The systematic review identified 660 records, and 131 underwent full-text review . Fifteen academic studies, published between 2000 and 2018, were eligible for inclusion (Appendix 1, Table A2, see ESM) [35,36,37,38,39,40,41,42,43,44,45,46,47,49]. Eight studies were from the US, five from European countries, one from Canada and one from Australia. No study was adjudicated to have perfect compliance with the reporting checklists. From the 15 included studies, 35 distinct pairwise comparisons were identified.
EUnetHTA Transferability Assessment
The outcomes of the transferability assessment are shown in Table 2. Most of the identified CEAs had the required perspective (payer, n = 10), and therefore the required approach to indirect costs [35, 37, 38, 41, 42, 44,45,46,47, 49]. Two CEAs adopted the societal perspective [36, 43], while three stated a societal perspective was taken but did not document the inclusion of indirect costs and were categorised as payer perspective [39, 40, 48]. Utility values were derived using either health state vignettes and the standard gamble method (n = 5), or from a generic utility instrument (EQ-5D, n = 7), while one study used a mixture of both . Three studies did not apply or did not specify a discount rate [36, 39, 43]. One study applied a different rate to costs and QALYs . Rates applied varied from 3 to 6%; only three studies applied the same discount rate as the Irish reference case of 5% [35, 42, 47]. The technological context for the management of advanced melanoma has moved swiftly in recent times. However, studies were considered transferable if they considered comparators that were relevant at the time of publication, and if the pre- and post-intervention care modelled in the CEA were considered a likely representation of care at that time in Ireland. Thus, no studies were excluded due to differences in the technological context or pre- and post-intervention care.
Treatment acquisition costs were generally based on the publicly available price, with three exceptions where mark-down prices were used, which limits transferability to the Irish context [38, 46, 48]. Three studies did not provide a cost per QALY outcome [36, 43, 48], and were not considered transferable to the Irish context, as there is no specified cost-effectiveness threshold for alternative outcomes.
The EUnetHTA tool includes several health system and national factors when considering transferability: personnel characteristics, the integration of technology into the healthcare system, factors affecting disease incidence and prevalence and the epidemiological and demographic context. The reference case for HTA in Ireland does not provide specific directions relating to these topics, except to highlight that the inputs should be reflective of the relevant target population. The epidemiological context and factors that influence incidence and prevalence were considered likely to be different in the identified cost-effectiveness models, as Ireland has a relatively high incidence of advanced melanoma and a lower incidence of melanoma with the BRAF mutation compared with international norms . Ireland also has a younger population than many other OECD countries, and a relatively high life expectancy . However, in the absence of explicit modelling of baseline risk or national population demographics, these differences were considered unlikely to impact on the outcomes of the included cost-effectiveness models. Insufficient information was provided in the reviewed studies to determine if personnel characteristics or integration of technology into the health service were similar to Ireland, but it was considered unlikely that there would be significant differences. These factors were all marked as unlikely to affect transferability in this assessment.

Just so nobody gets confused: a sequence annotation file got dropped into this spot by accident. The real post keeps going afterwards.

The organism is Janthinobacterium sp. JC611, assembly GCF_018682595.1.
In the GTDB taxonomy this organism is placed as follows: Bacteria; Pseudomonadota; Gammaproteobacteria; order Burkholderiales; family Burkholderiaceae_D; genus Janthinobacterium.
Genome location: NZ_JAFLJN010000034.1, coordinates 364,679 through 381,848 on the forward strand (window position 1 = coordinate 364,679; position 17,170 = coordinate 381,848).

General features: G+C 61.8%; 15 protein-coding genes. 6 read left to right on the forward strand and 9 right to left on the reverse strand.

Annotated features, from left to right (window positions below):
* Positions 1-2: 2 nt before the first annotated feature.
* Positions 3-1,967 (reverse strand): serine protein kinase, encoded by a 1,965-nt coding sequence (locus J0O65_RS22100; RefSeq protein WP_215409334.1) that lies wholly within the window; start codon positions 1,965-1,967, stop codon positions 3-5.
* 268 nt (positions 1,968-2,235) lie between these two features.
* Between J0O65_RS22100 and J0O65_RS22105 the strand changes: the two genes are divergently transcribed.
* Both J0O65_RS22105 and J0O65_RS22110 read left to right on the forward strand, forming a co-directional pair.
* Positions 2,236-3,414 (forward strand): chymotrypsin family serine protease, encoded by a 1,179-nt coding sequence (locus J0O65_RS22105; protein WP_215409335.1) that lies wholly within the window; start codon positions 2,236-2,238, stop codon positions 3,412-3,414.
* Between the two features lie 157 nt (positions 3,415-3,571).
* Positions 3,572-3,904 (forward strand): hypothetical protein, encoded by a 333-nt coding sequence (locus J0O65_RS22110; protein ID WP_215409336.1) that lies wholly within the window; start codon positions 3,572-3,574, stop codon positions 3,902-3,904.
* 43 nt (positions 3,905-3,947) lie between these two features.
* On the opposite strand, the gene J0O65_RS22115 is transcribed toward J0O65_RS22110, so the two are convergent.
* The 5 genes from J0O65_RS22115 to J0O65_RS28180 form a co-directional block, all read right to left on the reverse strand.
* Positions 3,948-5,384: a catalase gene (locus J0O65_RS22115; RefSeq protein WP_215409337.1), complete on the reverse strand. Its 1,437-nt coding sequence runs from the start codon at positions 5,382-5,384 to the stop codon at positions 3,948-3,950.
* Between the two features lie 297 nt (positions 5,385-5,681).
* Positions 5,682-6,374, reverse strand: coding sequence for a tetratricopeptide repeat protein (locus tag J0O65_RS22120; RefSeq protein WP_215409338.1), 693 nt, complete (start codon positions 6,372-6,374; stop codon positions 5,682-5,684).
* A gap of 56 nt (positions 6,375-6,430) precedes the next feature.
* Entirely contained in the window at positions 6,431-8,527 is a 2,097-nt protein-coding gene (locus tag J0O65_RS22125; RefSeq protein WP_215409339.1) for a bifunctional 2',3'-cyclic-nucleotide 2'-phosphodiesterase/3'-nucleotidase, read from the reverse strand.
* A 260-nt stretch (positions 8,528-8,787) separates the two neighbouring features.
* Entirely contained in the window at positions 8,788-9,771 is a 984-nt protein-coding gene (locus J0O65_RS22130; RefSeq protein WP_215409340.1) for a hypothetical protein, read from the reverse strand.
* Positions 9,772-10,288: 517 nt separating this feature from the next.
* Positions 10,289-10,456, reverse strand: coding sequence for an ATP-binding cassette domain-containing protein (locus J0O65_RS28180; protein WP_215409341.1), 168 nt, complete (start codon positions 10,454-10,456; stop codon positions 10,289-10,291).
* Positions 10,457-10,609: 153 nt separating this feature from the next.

Incentives were considered likely to be the same in five CEAs with publicly funded health systems, as they provide health care in a similar model to Ireland [38, 42, 46, 47, 49]. Studies conducted within the US health system were considered to have different incentive structures, due to differences in the model of health care provision [36, 37, 39,40,41, 43, 45, 48]. The incentive structure was considered unclear in two studies, set in Australia and Switzerland, due to the interplay of private and public provision and compulsory private health insurance, respectively [35, 44]. However, the incentive structure was considered unlikely to have a significant impact overall on the costs and QALY gain associated with each treatment, and so did not preclude any studies from the specific transferability assessment.